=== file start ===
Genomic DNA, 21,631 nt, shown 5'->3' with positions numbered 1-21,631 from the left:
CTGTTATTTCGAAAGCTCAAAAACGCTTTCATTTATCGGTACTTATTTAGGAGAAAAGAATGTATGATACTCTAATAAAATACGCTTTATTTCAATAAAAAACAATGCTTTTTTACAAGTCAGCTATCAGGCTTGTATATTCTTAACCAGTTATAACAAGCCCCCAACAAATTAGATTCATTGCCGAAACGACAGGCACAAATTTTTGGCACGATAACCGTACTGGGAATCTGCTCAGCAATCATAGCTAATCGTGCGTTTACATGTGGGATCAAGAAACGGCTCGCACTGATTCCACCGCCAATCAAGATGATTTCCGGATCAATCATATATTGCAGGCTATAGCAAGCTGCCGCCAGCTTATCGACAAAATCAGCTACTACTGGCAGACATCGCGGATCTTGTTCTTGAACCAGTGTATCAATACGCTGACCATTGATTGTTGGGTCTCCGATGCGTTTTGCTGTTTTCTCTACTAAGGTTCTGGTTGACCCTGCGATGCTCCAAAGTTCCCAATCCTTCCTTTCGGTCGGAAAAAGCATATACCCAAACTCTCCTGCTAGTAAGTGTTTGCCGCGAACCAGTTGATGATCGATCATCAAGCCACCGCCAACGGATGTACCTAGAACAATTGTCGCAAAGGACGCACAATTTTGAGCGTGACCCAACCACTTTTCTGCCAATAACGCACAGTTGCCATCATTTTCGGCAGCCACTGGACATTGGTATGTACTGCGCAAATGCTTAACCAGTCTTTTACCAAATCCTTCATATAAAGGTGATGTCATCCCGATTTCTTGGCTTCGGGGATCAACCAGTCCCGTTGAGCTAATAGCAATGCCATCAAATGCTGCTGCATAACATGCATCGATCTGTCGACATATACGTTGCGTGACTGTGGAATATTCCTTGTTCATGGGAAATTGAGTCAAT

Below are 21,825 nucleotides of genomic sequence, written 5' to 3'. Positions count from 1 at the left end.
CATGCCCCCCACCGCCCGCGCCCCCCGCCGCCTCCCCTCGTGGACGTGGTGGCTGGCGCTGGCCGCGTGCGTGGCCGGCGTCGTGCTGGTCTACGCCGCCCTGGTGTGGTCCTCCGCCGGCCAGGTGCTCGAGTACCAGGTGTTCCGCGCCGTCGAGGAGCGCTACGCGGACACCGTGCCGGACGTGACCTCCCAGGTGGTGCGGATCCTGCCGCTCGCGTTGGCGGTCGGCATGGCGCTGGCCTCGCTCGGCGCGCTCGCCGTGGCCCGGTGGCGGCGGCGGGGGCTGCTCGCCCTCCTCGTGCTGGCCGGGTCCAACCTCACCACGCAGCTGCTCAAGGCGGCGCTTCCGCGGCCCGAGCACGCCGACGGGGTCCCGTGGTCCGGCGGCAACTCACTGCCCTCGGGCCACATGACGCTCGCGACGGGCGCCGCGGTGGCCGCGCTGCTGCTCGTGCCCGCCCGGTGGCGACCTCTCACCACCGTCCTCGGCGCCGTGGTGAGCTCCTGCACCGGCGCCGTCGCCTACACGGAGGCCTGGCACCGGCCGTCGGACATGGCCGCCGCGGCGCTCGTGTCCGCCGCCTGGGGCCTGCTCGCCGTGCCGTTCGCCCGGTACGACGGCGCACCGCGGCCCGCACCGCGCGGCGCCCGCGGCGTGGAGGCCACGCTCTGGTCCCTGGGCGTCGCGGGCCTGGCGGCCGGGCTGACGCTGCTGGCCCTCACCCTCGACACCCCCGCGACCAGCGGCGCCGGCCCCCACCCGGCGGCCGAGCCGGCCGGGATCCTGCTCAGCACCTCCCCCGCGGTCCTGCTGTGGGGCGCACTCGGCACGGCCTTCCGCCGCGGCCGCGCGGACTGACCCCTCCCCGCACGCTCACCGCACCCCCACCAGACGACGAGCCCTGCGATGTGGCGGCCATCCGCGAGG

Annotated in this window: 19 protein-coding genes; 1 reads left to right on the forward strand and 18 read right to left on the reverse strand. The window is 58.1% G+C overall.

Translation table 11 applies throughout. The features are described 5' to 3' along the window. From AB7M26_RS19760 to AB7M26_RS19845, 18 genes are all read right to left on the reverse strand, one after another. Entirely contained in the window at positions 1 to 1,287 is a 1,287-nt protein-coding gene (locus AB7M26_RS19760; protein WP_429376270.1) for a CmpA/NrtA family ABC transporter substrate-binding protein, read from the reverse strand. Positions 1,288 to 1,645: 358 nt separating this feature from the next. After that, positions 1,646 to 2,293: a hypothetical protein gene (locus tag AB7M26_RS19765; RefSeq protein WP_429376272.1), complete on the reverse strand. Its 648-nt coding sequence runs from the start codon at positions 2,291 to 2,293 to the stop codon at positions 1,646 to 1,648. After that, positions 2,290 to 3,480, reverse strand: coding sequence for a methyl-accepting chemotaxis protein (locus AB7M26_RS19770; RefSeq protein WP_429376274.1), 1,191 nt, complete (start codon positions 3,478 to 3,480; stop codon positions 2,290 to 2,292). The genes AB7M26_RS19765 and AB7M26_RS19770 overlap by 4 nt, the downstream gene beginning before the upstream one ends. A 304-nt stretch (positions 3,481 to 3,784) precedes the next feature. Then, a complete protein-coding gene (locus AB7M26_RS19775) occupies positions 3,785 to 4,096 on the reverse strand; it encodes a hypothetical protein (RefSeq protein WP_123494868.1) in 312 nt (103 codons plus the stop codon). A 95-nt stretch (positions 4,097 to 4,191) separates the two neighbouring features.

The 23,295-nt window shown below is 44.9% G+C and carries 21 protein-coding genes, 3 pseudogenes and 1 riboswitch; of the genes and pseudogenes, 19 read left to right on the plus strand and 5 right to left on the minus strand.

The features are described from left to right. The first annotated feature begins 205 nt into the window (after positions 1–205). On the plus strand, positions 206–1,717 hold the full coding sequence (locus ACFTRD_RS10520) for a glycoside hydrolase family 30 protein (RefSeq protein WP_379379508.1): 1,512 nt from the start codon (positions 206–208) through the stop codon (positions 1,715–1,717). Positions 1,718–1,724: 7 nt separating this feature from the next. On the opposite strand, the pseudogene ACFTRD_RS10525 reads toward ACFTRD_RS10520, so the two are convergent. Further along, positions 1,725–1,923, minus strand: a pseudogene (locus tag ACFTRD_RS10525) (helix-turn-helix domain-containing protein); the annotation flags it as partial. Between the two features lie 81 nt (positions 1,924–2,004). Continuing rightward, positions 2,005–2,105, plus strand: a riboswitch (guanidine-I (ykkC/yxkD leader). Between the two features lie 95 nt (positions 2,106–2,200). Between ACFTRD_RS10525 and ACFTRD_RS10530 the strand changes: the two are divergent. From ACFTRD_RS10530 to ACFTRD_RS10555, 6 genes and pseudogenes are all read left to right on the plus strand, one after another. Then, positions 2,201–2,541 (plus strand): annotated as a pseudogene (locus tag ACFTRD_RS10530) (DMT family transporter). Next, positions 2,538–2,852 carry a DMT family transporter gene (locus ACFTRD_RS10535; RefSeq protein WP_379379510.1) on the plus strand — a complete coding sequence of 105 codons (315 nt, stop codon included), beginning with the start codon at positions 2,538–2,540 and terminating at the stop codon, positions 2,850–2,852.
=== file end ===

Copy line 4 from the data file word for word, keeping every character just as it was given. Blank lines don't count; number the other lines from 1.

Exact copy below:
CATGCCCCCCACCGCCCGCGCCCCCCGCCGCCTCCCCTCGTGGACGTGGTGGCTGGCGCTGGCCGCGTGCGTGGCCGGCGTCGTGCTGGTCTACGCCGCCCTGGTGTGGTCCTCCGCCGGCCAGGTGCTCGAGTACCAGGTGTTCCGCGCCGTCGAGGAGCGCTACGCGGACACCGTGCCGGACGTGACCTCCCAGGTGGTGCGGATCCTGCCGCTCGCGTTGGCGGTCGGCATGGCGCTGGCCTCGCTCGGCGCGCTCGCCGTGGCCCGGTGGCGGCGGCGGGGGCTGCTCGCCCTCCTCGTGCTGGCCGGGTCCAACCTCACCACGCAGCTGCTCAAGGCGGCGCTTCCGCGGCCCGAGCACGCCGACGGGGTCCCGTGGTCCGGCGGCAACTCACTGCCCTCGGGCCACATGACGCTCGCGACGGGCGCCGCGGTGGCCGCGCTGCTGCTCGTGCCCGCCCGGTGGCGACCTCTCACCACCGTCCTCGGCGCCGTGGTGAGCTCCTGCACCGGCGCCGTCGCCTACACGGAGGCCTGGCACCGGCCGTCGGACATGGCCGCCGCGGCGCTCGTGTCCGCCGCCTGGGGCCTGCTCGCCGTGCCGTTCGCCCGGTACGACGGCGCACCGCGGCCCGCACCGCGCGGCGCCCGCGGCGTGGAGGCCACGCTCTGGTCCCTGGGCGTCGCGGGCCTGGCGGCCGGGCTGACGCTGCTGGCCCTCACCCTCGACACCCCCGCGACCAGCGGCGCCGGCCCCCACCCGGCGGCCGAGCCGGCCGGGATCCTGCTCAGCACCTCCCCCGCGGTCCTGCTGTGGGGCGCACTCGGCACGGCCTTCCGCCGCGGCCGCGCGGACTGACCCCTCCCCGCACGCTCACCGCACCCCCACCAGACGACGAGCCCTGCGATGTGGCGGCCATCCGCGAGG